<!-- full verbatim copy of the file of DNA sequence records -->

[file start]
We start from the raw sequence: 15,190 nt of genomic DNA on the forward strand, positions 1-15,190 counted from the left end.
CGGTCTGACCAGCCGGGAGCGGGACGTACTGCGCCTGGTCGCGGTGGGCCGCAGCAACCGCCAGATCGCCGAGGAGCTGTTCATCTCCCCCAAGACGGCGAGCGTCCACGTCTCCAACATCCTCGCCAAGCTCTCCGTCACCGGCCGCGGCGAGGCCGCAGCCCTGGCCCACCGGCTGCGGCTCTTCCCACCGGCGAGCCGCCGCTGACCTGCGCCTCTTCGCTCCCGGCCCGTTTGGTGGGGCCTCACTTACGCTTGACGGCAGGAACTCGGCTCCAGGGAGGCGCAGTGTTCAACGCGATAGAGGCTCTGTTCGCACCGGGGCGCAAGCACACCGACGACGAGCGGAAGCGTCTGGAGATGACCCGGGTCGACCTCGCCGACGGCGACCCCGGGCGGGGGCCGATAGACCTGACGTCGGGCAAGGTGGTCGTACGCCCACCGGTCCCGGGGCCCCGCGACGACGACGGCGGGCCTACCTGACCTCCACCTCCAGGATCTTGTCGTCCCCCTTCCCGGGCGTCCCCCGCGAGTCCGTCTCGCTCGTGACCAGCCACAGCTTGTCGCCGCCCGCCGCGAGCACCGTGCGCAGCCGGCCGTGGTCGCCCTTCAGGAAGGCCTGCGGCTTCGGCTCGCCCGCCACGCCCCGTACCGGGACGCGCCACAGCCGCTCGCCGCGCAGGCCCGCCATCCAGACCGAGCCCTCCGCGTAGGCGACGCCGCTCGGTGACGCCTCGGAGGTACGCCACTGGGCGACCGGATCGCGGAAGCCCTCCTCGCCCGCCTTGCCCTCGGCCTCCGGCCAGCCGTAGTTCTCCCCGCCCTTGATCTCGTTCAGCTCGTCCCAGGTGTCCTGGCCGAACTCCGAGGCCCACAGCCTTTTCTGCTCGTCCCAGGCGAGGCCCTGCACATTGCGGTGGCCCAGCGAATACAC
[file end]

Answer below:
We start from the raw sequence: 15,190 nt of genomic DNA on the forward strand, positions 1-15,190 counted from the left end.
CGGTCTGACCAGCCGGGAGCGGGACGTACTGCGCCTGGTCGCGGTGGGCCGCAGCAACCGCCAGATCGCCGAGGAGCTGTTCATCTCCCCCAAGACGGCGAGCGTCCACGTCTCCAACATCCTCGCCAAGCTCTCCGTCACCGGCCGCGGCGAGGCCGCAGCCCTGGCCCACCGGCTGCGGCTCTTCCCACCGGCGAGCCGCCGCTGACCTGCGCCTCTTCGCTCCCGGCCCGTTTGGTGGGGCCTCACTTACGCTTGACGGCAGGAACTCGGCTCCAGGGAGGCGCAGTGTTCAACGCGATAGAGGCTCTGTTCGCACCGGGGCGCAAGCACACCGACGACGAGCGGAAGCGTCTGGAGATGACCCGGGTCGACCTCGCCGACGGCGACCCCGGGCGGGGGCCGATAGACCTGACGTCGGGCAAGGTGGTCGTACGCCCACCGGTCCCGGGGCCCCGCGACGACGACGGCGGGCCTACCTGACCTCCACCTCCAGGATCTTGTCGTCCCCCTTCCCGGGCGTCCCCCGCGAGTCCGTCTCGCTCGTGACCAGCCACAGCTTGTCGCCGCCCGCCGCGAGCACCGTGCGCAGCCGGCCGTGGTCGCCCTTCAGGAAGGCCTGCGGCTTCGGCTCGCCCGCCACGCCCCGTACCGGGACGCGCCACAGCCGCTCGCCGCGCAGGCCCGCCATCCAGACCGAGCCCTCCGCGTAGGCGACGCCGCTCGGTGACGCCTCGGAGGTACGCCACTGGGCGACCGGATCGCGGAAGCCCTCCTCGCCCGCCTTGCCCTCGGCCTCCGGCCAGCCGTAGTTCTCCCCGCCCTTGATCTCGTTCAGCTCGTCCCAGGTGTCCTGGCCGAACTCCGAGGCCCACAGCCTTTTCTGCTCGTCCCAGGCGAGGCCCTGCACATTGCGGTGGCCCAGCGAATACAC